It was not your regular Saturday morning at the Dieppe Farmer’s Market. As vendors and customers gathered inside the market last Saturday, December 5th, an old one ton truck stood in the parking lot with a sign along its side that read “La ferme familiale crève/The family farm is dying.” As the back doors opened, journalists flocked to watch the slaughter of a pig inside the truck.
Jean-Eudes Chiasson, President of the New Brunswick division of the National Farmers Union (NFU), ended the life of one of his pigs and proceeded to butcher the pig.
Chiasson, of Rogersville, admits to being extremely nervous before and during the protest. Once the pig was down, he looked to the journalists and said, “no one does this for pleasure. No one”.
He spoke of his protest as a response to the feeling of having nowhere else to turn; of the ineffectiveness and inability of conventional politics to address the issue.
During the protest, he spoke of the enduring plight of the family farm and the provincial and federal governments’ failure to effectively respond to the crisis.
Chiasson was accompanied by his son, daughter and family friend who spoke to journalists and curious passers by.
After the 40 minute protest, Chiasson spoke to journalists about the necessity of closing the gap between producers and consumers of the food. He wants to see more people educated on where food comes from, the conditions that food is grown and how our food systems affect animals, people and the local environment.
Chiasson criticized the government programs that are aimed at helping producers but really only increase the debt of farmers. Referring to the Hog Farm Transition Program and Growing Forward governmental initiatives, Chiasson said, “on one hand you have the federal government paying producers not to produce. Farmers are bidding against each other to leave the industry. On the other hand, you have the provincial government encouraging production.”
Chiasson pointed out that some remaining small-scale producers can survive by selling their products at farmers markets, but this is only helpful to those who are good at marketing. Chiasson believes farmers need a new model. He suggests farmers band together to establish farming cooperatives to manage prices and end competition so family farms can survive for future generations.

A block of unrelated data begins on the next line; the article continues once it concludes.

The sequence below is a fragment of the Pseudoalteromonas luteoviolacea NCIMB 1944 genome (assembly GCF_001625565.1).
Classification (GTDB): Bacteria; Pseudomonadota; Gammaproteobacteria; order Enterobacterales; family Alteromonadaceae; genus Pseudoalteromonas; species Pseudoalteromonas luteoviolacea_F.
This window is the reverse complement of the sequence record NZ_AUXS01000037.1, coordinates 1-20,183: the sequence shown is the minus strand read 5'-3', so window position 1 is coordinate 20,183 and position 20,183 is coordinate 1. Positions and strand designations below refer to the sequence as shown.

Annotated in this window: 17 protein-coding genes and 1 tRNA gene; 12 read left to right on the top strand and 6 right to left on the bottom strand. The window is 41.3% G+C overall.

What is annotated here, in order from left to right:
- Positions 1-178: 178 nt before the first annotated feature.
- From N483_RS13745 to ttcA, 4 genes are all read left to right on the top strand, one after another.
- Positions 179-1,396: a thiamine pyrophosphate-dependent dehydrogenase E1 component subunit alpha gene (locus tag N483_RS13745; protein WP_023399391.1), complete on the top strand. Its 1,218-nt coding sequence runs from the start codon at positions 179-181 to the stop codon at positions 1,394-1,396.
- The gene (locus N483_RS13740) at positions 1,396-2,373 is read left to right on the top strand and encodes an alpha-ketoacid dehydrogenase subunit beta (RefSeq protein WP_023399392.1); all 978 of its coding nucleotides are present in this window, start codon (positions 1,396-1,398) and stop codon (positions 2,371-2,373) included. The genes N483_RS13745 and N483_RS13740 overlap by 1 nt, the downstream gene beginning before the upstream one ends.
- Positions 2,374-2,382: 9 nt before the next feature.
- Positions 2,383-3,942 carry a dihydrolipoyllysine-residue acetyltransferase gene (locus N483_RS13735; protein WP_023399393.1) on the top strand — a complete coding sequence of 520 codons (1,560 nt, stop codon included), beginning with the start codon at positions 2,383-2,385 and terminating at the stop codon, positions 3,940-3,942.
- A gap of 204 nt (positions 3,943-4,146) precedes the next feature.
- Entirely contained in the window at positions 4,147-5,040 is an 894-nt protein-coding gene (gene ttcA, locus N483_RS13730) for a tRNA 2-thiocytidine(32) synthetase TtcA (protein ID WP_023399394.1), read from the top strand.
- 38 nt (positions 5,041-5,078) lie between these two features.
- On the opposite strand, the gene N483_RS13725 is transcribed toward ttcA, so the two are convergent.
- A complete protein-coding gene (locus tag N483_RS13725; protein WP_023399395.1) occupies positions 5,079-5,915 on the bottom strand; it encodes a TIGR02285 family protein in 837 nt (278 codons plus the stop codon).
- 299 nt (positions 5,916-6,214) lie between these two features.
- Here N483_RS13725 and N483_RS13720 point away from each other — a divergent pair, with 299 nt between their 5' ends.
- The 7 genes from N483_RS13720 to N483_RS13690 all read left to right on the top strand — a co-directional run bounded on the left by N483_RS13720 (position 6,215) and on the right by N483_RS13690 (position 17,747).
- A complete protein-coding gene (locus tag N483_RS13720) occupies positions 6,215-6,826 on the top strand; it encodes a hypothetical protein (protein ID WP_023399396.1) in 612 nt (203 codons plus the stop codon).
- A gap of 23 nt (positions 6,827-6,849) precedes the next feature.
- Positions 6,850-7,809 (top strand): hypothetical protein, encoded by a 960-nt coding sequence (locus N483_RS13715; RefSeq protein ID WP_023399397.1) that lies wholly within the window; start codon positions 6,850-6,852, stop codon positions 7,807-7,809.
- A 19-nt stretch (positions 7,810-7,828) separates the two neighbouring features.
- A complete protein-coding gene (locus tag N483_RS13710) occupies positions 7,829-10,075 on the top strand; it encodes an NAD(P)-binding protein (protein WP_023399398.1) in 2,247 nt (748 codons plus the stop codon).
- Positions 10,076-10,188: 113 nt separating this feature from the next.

Reactions to the protest were mixed. Some venders and market goers felt it natural and crucial to understand the source of our food; others were disgusted and felt that the market was not the place for such a spectacle. Paul Gagnon, Dieppe market treasurer and former pig farmer, shook Chiasson’s hand and said “the point of farmers’ markets is to bring the farm to the city and that’s what Chiasson was doing in the back of his truck.”
As Chiasson cleaned up and split the pig in two, Deo Cuma of the House of Nazareth, a Moncton refuge for homeless men and women, pulled up in his van. Half of the pig was given as a symbol of solidarity to the home. Cuma said it was important to be in solidarity with the farmers.
Chiasson feels that some of the outcomes, if any, of his actions may be discussed at an upcoming meeting of the food security committee of the provincial government.
Joan Brady, NFU National Women’s President commended Chiasson for this action. “I know that it is not a choice he made lightly. He is correct in bringing the desperate situation of family hog farmers to the attention of all Canadians,” stated Brady. “At stake is the entire food system. Family farmers with their intimate knowledge of and reliance on the land are the best stewards of the environment and our best assurance for a safe and reliable food supply for the future.”
Brady, a farmer in Dashwood, Ontario, added, “In some jurisdictions, mine included, family hog farmers have been devastated enough to take their own lives. The result of three years of below cost of production pricing has left them so indebted that they cannot see hope for the future.” Brady pointed out that food production is not just a farm issue, it is an issue for anyone who eats.
At the 40th annual convention of the NFU in Ottawa two weekends ago, Chiasson issued a call for action to farmers from across Canada.
The NFU, established in 1969, works toward the development of economic and social policies that will maintain the family farm as the primary food-producing unit in Canada. The NFU in New Brunswick is one of two accredited general farm organizations in the province, serving farmers from all commodity groups.